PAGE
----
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High-Fat Diet Enriched with Bilberry Modifies Colonic Mucus Dynamics and Restores Marked Alterations of Gut Microbiome in Rats

Liu, Hao Yu; Walden, Tomas B.; Ahl, David; Nyman, Margareta LU ; Bertilsson, Stefan; Phillipson, Mia and Holm, Lena (2019) In Molecular Nutrition and Food Research
Abstract

Scope: Emerging evidence suggests that high-fat diet (HFD) is associated with gut microbiome dysbiosis and related disorders. Bilberry is a prebiotic food component with known health benefits. Herein, the dynamics of the colonic mucus layer and microbiome during HFD and bilberry supplementation are addressed. Methods and results: The effects on colonic mucus thickness in vivo and gut microbiota composition (Illumina sequencing, quantitative real-time PCR) are investigated in young rats fed a low-fat diet or HFD with or without bilberries for 8 weeks (n = 8). HFD induced significant local colonic effects, despite no observed weight gain or systemic inflammation, as HFD causes epithelial upregulation of inducible nitric oxide synthase,... (More)

Scope: Emerging evidence suggests that high-fat diet (HFD) is associated with gut microbiome dysbiosis and related disorders. Bilberry is a prebiotic food component with known health benefits. Herein, the dynamics of the colonic mucus layer and microbiome during HFD and bilberry supplementation are addressed. Methods and results: The effects on colonic mucus thickness in vivo and gut microbiota composition (Illumina sequencing, quantitative real-time PCR) are investigated in young rats fed a low-fat diet or HFD with or without bilberries for 8 weeks (n = 8). HFD induced significant local colonic effects, despite no observed weight gain or systemic inflammation, as HFD causes epithelial upregulation of inducible nitric oxide synthase, which is counteracted by bilberry. The firmly adherent mucus layer becomes thicker and the mRNA levels of Muc2 and Tff3 are increased by HFD with or without bilberry. In parallel, HFD reduced the colonic abundance of mucolytic bacterial species Akkermansia muciniphila and Bacteroides spp. Finally, bilberry prevents HFD-induced microbiota dysbiosis, including expansion of pathobionts, for example, Enterobacteriaceae. Conclusion: HFD expand firmly adherent mucus thickness and reduce mucus-foraging bacteria populations in the colon prior to obesity. Enriching HFD with bilberry protects against intestinal inflammation and marked microbiota encroachment.

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author
organization
publishing date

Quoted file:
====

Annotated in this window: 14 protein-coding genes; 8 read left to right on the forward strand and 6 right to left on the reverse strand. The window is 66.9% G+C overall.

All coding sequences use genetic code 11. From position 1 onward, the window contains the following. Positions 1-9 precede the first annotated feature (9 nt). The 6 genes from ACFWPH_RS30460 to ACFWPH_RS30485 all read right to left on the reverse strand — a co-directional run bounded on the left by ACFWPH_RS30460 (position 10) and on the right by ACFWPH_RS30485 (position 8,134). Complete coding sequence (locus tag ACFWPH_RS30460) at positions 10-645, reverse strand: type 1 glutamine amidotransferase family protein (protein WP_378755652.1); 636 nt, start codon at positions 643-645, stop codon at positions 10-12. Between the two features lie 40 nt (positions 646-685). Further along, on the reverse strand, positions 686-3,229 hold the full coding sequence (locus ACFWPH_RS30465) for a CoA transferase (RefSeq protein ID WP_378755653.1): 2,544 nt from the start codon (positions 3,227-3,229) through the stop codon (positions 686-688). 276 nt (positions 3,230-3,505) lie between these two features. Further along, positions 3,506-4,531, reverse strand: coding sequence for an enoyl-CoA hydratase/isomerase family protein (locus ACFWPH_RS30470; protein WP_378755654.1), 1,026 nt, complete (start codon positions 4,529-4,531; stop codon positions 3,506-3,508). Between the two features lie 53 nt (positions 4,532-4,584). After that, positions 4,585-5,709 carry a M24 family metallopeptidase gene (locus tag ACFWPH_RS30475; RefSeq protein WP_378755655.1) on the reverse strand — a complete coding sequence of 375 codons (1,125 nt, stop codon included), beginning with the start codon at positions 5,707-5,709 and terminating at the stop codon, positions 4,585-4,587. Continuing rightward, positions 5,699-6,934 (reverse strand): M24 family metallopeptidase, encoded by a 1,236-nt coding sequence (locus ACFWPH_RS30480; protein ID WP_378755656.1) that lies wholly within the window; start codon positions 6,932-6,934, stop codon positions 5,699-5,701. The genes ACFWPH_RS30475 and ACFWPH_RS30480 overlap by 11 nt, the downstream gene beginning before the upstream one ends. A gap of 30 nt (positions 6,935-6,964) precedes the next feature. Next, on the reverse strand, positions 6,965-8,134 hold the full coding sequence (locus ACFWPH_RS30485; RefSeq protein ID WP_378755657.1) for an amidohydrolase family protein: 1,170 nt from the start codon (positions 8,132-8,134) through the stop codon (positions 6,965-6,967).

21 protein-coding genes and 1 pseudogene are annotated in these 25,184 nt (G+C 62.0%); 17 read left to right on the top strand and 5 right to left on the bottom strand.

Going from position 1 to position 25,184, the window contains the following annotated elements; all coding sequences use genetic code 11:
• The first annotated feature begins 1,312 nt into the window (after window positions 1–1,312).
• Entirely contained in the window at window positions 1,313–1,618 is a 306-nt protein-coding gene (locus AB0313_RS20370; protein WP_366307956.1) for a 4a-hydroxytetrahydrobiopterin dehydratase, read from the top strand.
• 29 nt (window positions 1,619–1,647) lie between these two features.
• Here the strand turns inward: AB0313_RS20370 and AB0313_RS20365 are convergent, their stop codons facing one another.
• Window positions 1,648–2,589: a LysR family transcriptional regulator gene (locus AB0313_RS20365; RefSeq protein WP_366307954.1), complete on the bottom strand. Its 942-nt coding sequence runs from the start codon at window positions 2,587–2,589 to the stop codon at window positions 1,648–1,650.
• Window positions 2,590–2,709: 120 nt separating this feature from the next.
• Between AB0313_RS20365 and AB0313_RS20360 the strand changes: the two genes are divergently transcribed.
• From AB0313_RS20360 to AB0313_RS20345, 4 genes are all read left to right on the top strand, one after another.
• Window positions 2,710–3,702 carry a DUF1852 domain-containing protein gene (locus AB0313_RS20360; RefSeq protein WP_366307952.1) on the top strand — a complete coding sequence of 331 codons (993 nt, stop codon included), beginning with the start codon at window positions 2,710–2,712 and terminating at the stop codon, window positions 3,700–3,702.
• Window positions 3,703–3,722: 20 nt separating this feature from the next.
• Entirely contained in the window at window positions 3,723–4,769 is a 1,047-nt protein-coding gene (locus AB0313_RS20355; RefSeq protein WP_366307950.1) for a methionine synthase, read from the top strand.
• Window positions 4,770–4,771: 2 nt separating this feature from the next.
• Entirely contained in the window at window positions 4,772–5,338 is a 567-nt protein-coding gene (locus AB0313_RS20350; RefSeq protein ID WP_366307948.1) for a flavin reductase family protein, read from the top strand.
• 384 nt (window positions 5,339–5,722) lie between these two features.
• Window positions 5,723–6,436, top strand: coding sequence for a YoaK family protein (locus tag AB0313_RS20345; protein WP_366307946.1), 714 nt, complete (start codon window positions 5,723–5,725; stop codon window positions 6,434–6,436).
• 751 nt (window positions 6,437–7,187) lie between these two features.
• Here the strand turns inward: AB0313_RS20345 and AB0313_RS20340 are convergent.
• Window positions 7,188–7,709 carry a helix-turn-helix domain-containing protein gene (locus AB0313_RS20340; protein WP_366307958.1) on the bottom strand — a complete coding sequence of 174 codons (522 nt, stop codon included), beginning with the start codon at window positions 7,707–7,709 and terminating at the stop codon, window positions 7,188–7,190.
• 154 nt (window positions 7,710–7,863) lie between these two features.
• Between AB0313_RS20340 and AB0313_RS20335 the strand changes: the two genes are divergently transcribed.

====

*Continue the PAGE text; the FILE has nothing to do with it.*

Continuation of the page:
type
Contribution to journal
publication status
epub
subject
keywords
Akkermansia muciniphila, bilberries, gut microbiome, high-fat diet, mucus
in
Molecular Nutrition and Food Research
publisher
John Wiley & Sons
external identifiers
  • scopus:85070779040
ISSN
1613-4125
DOI
10.1002/mnfr.201900117
language
English
LU publication?
yes
id
543b35cf-97b8-4563-ac83-0da846667ff2
date added to LUP
2019-09-09 10:37:55
date last changed
2019-09-17 05:00:47
@article{543b35cf-97b8-4563-ac83-0da846667ff2,
  abstract     = {<p>Scope: Emerging evidence suggests that high-fat diet (HFD) is associated with gut microbiome dysbiosis and related disorders. Bilberry is a prebiotic food component with known health benefits. Herein, the dynamics of the colonic mucus layer and microbiome during HFD and bilberry supplementation are addressed. Methods and results: The effects on colonic mucus thickness in vivo and gut microbiota composition (Illumina sequencing, quantitative real-time PCR) are investigated in young rats fed a low-fat diet or HFD with or without bilberries for 8 weeks (n = 8). HFD induced significant local colonic effects, despite no observed weight gain or systemic inflammation, as HFD causes epithelial upregulation of inducible nitric oxide synthase, which is counteracted by bilberry. The firmly adherent mucus layer becomes thicker and the mRNA levels of Muc2 and Tff3 are increased by HFD with or without bilberry. In parallel, HFD reduced the colonic abundance of mucolytic bacterial species Akkermansia muciniphila and Bacteroides spp. Finally, bilberry prevents HFD-induced microbiota dysbiosis, including expansion of pathobionts, for example, Enterobacteriaceae. Conclusion: HFD expand firmly adherent mucus thickness and reduce mucus-foraging bacteria populations in the colon prior to obesity. Enriching HFD with bilberry protects against intestinal inflammation and marked microbiota encroachment.</p>},
  author       = {Liu, Hao Yu and Walden, Tomas B. and Ahl, David and Nyman, Margareta and Bertilsson, Stefan and Phillipson, Mia and Holm, Lena},
  issn         = {1613-4125},
  keyword      = {Akkermansia muciniphila,bilberries,gut microbiome,high-fat diet,mucus},
  language     = {eng},
  publisher    = {John Wiley & Sons},
  series       = {Molecular Nutrition and Food Research},
  title        = {High-Fat Diet Enriched with Bilberry Modifies Colonic Mucus Dynamics and Restores Marked Alterations of Gut Microbiome in Rats},
  url          = {http://dx.doi.org/10.1002/mnfr.201900117},
  year         = {2019},
}